Self-Publishing, Traditional, or Indie
I have had the opportunity to read an article decrying the merits of self-published and indie authors several times since its publication in March 2014. I must say that whenever I read this piece of prose, I get angry on several levels.
First, the author of the article, whom I won’t identify, makes it clear from the start that he doesn’t believe that those who are indie authors or self-publish are real authors. In his opinion, only those published by the Big 5 are worthy of that title, and only those authors should be at conferences or part of the professional groups that support authors.
I would like to say that I did submit to the Big 5 publishers, until most of them decided one needed an agent to have their book cross their threshold. A bit of investigating on my part indicated that I wouldn’t make that much in royalties for my first few books, until I built a fan base. My goal was to become an author and have that be my main income source. Taking an already small royalty payment and deducting an agent’s fee seemed rather silly to me. That’s when I began exploring indie publishers, and I’ve had an excellent relationship with six of them.
What I discovered with these publishers, and heard about for other indie publishers, is that they are a lot more like traditional publishers than most people realize. They don’t take every book that is submitted, but unlike the Big 5, they will take a chance on an author with a good story to tell. Granted, the indie publisher doesn’t have a large promotions staff to send out review copies, set up interviews and signings, and hold the author’s hand when they are blocked in the midst of their next book. The indie publishers I’m with do have one thing that I haven’t noticed with the Big 5, a fabulous support system in either email discussion groups or closed groups on social media where their authors can talk about what does and doesn’t work for them when it comes ot promoting their book.
I’ve also found a whole new group of authors whose work I will buy once it comes out be stepping away from the traditional publishers. I have my favorites. Who doesn’t? But some of those favorites have gotten a bit stale in their celebrity. I often feel like I’m reading the same plot with different characters and settings. Originality is suffering with these people. It’s like they have a product that did well and they’re not going to change much about it, so they don’t lose sales.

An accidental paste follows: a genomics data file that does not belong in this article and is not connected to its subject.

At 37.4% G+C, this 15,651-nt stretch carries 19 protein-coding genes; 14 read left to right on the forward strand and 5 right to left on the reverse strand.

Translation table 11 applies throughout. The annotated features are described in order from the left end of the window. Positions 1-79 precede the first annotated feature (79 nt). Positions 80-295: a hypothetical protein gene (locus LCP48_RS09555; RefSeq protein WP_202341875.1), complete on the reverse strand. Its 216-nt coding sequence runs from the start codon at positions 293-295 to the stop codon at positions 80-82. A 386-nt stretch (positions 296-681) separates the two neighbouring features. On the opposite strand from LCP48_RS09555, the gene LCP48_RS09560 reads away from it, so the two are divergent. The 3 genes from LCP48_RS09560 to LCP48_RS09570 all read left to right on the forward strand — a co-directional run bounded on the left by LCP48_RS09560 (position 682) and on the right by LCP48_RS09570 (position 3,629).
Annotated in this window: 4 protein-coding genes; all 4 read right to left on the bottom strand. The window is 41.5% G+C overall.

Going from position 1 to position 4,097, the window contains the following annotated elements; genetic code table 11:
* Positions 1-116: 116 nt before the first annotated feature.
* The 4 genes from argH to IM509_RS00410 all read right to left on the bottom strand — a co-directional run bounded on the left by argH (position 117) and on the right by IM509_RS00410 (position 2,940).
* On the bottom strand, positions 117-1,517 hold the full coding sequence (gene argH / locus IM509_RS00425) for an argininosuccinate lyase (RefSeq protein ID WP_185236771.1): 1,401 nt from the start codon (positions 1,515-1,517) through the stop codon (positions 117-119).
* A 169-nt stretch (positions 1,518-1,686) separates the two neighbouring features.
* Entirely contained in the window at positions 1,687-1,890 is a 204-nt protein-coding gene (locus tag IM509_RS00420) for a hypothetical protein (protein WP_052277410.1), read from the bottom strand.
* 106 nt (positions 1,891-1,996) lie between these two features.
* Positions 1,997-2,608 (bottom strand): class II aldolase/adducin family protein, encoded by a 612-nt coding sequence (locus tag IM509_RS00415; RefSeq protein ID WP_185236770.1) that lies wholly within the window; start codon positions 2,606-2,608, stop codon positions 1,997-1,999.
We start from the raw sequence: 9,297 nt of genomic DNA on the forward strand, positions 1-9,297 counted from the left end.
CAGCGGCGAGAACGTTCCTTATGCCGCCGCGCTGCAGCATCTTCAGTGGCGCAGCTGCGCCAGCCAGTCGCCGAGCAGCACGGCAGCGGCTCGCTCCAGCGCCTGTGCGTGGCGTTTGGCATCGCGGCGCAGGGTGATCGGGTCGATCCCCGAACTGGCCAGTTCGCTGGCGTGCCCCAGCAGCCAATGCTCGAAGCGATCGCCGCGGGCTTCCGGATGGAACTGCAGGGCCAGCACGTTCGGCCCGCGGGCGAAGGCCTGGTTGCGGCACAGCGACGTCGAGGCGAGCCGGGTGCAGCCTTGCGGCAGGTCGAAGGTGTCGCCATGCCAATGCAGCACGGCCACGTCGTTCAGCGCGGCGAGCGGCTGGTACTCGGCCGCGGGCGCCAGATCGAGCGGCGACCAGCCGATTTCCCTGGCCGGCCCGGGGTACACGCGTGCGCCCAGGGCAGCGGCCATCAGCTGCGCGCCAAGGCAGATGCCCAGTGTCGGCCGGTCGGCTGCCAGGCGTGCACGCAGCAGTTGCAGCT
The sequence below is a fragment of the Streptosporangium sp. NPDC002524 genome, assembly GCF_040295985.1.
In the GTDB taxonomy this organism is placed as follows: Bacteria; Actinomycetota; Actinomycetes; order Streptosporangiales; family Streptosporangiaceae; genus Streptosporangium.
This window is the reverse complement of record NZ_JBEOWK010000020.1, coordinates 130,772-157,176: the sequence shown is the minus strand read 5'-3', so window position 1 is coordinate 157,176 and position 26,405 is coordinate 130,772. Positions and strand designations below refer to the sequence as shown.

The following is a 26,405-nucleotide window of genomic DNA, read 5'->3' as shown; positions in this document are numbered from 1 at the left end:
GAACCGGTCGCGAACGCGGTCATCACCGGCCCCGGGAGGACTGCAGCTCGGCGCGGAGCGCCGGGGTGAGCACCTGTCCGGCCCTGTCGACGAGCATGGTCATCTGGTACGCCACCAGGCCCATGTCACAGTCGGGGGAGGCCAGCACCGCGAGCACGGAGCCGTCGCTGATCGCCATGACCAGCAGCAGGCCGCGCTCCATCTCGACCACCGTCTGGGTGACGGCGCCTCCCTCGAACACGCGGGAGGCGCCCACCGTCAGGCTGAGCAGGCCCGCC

Indie authors push their writing limits. They search for different ways to plot a story. They’re hungry, much like those famous authors once were. So, to the person who said they’ll never read an indie or self-published book, I truly feel sorry for you.
Why do I waste this emotion on a person who derides the very type of publisher I’m with? Because this individual is missing some great books. Sure, he’s going to run into some bad authors, but he’s ignoring one very important fact—even the big names have an off book. Instead of exploring new territory, he’s suggesting ways to drive indie and self-published authors out of the market, by delegitimizing them.
Well, I am here to stay, sir. I’ve worked most of my life for this moment, and I think you’re wrong about indie and self-published authors. I know many of them, and we’re hard working people who are trying to make a living. I will not apologize for understanding that the Big 5 were late to the party of electronic books and are just now trying to catch up. I’ve found my niche and am very happy there.
Try a book by an indie and self-published author. You might actually like it.